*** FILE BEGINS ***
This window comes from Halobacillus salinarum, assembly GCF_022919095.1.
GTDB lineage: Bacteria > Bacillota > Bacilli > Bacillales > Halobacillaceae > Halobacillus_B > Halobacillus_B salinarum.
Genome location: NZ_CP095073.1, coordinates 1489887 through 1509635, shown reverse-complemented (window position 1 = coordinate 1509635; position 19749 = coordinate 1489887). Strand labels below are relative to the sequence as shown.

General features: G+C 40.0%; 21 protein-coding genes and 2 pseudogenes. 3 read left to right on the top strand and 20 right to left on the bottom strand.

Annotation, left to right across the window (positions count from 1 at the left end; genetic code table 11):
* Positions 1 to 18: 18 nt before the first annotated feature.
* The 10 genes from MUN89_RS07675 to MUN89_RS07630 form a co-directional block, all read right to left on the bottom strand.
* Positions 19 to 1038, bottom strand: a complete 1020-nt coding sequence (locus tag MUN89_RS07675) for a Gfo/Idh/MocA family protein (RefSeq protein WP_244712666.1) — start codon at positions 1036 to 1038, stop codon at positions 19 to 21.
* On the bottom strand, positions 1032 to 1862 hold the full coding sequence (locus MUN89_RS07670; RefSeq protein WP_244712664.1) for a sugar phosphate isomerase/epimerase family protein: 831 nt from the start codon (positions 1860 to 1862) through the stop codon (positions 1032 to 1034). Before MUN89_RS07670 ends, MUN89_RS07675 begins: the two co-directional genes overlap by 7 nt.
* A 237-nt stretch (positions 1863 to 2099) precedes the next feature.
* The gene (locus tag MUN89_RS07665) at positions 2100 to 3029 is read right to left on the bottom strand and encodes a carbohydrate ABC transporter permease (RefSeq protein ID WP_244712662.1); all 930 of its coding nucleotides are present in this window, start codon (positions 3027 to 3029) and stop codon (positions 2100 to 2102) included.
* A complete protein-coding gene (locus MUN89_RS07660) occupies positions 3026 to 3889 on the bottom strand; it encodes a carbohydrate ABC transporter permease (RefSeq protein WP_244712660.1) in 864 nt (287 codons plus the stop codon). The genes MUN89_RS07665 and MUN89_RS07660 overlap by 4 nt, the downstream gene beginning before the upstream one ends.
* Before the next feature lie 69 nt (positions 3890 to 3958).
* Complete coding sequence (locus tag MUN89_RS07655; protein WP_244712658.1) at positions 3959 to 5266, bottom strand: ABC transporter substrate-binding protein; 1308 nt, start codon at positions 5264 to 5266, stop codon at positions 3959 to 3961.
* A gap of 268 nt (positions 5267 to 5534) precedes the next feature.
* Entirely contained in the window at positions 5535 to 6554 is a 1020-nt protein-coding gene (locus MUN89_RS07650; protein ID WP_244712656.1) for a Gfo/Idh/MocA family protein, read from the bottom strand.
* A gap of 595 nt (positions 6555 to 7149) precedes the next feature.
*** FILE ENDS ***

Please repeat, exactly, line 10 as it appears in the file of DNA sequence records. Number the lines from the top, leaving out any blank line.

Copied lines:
* A 237-nt stretch (positions 1863 to 2099) precedes the next feature.